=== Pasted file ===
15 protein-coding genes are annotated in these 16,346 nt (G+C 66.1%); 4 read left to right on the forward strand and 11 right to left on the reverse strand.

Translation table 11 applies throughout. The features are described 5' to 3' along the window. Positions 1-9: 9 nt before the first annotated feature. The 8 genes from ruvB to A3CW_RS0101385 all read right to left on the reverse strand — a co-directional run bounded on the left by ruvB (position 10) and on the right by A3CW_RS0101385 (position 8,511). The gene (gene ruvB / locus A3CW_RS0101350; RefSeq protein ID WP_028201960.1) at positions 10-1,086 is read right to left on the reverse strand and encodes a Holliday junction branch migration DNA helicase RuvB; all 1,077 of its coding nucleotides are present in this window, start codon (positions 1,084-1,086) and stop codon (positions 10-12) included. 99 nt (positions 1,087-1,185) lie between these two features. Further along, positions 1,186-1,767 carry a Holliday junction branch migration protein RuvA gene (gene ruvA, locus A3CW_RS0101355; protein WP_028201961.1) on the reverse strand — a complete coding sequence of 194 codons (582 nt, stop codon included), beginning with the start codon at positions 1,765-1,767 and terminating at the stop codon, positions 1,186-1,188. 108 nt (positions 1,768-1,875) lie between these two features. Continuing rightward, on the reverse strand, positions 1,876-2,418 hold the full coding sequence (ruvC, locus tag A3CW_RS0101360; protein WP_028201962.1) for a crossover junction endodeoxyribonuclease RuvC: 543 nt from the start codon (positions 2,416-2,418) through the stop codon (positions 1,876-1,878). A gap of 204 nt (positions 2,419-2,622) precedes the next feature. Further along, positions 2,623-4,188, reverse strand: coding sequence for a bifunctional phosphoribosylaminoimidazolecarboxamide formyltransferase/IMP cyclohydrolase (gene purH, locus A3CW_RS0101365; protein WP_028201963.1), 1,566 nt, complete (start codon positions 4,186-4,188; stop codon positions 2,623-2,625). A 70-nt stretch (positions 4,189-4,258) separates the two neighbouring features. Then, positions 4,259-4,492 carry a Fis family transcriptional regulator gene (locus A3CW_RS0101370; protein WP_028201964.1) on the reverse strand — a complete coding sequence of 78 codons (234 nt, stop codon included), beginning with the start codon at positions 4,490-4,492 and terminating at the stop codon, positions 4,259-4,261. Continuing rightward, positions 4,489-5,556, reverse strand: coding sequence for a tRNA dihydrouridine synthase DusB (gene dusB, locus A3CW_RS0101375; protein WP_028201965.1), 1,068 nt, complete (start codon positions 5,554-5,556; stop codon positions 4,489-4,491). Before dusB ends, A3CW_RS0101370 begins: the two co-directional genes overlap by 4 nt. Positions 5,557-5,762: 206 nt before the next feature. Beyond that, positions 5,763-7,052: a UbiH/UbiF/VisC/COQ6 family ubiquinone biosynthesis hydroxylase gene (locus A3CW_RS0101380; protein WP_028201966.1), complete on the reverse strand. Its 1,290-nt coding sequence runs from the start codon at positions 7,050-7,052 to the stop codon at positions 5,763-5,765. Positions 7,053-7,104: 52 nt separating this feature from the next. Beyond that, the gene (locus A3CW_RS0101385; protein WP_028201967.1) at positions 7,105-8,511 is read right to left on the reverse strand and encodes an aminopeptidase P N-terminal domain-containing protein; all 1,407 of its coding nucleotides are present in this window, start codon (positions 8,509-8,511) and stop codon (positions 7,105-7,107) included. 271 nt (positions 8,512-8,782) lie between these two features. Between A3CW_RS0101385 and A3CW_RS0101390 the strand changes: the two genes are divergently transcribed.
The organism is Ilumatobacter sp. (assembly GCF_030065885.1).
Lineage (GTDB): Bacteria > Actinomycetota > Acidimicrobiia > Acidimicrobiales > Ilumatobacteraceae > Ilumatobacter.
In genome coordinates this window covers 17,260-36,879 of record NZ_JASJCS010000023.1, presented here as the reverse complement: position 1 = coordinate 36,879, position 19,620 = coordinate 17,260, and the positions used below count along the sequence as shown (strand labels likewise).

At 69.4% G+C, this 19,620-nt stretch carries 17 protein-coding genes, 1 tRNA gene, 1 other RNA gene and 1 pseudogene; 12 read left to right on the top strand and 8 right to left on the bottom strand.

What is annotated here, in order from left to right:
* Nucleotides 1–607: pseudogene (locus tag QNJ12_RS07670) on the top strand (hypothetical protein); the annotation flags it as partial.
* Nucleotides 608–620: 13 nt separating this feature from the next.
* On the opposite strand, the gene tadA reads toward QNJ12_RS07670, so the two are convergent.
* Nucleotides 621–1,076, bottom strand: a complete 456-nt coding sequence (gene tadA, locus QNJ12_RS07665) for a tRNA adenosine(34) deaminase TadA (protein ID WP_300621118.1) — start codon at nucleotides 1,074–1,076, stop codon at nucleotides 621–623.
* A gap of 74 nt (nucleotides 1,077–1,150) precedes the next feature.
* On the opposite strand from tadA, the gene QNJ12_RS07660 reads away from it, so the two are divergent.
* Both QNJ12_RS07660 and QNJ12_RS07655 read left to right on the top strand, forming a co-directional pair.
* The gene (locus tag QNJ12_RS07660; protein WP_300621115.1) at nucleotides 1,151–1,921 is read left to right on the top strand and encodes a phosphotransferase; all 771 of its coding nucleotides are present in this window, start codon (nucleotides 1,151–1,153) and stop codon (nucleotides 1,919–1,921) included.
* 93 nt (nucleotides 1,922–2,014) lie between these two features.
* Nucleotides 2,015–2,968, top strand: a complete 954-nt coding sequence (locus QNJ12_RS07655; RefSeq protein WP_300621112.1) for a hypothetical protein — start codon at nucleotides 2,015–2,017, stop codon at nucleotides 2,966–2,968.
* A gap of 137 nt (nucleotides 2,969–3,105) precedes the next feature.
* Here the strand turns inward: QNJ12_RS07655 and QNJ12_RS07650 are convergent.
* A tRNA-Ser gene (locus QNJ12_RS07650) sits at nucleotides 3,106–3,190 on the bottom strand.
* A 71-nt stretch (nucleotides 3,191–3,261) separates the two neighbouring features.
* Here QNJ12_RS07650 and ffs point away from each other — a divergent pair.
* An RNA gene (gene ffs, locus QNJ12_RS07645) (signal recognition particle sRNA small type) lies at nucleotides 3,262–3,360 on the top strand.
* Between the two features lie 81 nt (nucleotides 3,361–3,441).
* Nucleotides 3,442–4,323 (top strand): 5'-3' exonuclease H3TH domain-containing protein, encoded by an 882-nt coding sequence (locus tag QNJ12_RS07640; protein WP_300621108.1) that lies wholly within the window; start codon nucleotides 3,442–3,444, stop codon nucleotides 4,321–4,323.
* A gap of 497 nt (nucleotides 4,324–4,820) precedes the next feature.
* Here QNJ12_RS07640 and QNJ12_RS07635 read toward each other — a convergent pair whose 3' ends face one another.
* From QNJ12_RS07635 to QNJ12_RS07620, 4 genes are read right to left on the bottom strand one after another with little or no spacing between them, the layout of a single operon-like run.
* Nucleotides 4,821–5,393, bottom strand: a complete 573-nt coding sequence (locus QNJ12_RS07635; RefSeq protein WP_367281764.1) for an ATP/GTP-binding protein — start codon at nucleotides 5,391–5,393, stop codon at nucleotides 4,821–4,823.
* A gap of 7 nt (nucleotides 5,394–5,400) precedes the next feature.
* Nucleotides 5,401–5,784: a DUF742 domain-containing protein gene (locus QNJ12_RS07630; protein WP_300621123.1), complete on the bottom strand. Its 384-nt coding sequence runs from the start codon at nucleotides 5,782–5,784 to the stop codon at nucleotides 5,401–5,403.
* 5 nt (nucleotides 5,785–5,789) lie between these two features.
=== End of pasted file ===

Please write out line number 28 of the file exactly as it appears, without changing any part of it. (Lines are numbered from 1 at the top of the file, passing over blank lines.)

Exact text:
* From QNJ12_RS07635 to QNJ12_RS07620, 4 genes are read right to left on the bottom strand one after another with little or no spacing between them, the layout of a single operon-like run.